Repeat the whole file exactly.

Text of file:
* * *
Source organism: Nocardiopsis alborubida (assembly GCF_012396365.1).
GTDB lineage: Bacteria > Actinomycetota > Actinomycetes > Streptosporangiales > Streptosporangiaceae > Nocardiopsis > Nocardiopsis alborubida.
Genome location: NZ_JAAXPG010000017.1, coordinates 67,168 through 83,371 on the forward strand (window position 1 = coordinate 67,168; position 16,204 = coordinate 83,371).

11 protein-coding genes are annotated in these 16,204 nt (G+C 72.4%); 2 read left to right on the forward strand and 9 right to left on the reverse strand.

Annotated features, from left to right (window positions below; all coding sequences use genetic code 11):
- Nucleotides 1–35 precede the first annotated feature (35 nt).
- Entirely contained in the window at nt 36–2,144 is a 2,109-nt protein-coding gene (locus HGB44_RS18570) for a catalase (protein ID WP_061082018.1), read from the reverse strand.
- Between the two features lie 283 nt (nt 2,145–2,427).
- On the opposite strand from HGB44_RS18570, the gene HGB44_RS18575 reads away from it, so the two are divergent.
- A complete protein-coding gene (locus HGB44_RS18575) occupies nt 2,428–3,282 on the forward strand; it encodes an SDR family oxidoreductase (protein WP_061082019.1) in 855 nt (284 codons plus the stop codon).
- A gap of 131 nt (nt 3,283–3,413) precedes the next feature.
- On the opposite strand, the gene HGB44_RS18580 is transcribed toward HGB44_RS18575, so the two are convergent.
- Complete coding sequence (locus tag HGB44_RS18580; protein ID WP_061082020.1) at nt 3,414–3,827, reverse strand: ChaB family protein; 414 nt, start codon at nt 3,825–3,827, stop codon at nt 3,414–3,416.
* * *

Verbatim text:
Source organism: Nocardiopsis alborubida (assembly GCF_012396365.1).
GTDB lineage: Bacteria > Actinomycetota > Actinomycetes > Streptosporangiales > Streptosporangiaceae > Nocardiopsis > Nocardiopsis alborubida.
Genome location: NZ_JAAXPG010000017.1, coordinates 67,168 through 83,371 on the forward strand (window position 1 = coordinate 67,168; position 16,204 = coordinate 83,371).

11 protein-coding genes are annotated in these 16,204 nt (G+C 72.4%); 2 read left to right on the forward strand and 9 right to left on the reverse strand.

Annotated features, from left to right (window positions below; all coding sequences use genetic code 11):
- Nucleotides 1–35 precede the first annotated feature (35 nt).
- Entirely contained in the window at nt 36–2,144 is a 2,109-nt protein-coding gene (locus HGB44_RS18570) for a catalase (protein ID WP_061082018.1), read from the reverse strand.
- Between the two features lie 283 nt (nt 2,145–2,427).
- On the opposite strand from HGB44_RS18570, the gene HGB44_RS18575 reads away from it, so the two are divergent.
- A complete protein-coding gene (locus HGB44_RS18575) occupies nt 2,428–3,282 on the forward strand; it encodes an SDR family oxidoreductase (protein WP_061082019.1) in 855 nt (284 codons plus the stop codon).
- A gap of 131 nt (nt 3,283–3,413) precedes the next feature.
- On the opposite strand, the gene HGB44_RS18580 is transcribed toward HGB44_RS18575, so the two are convergent.
- Complete coding sequence (locus tag HGB44_RS18580; protein ID WP_061082020.1) at nt 3,414–3,827, reverse strand: ChaB family protein; 414 nt, start codon at nt 3,825–3,827, stop codon at nt 3,414–3,416.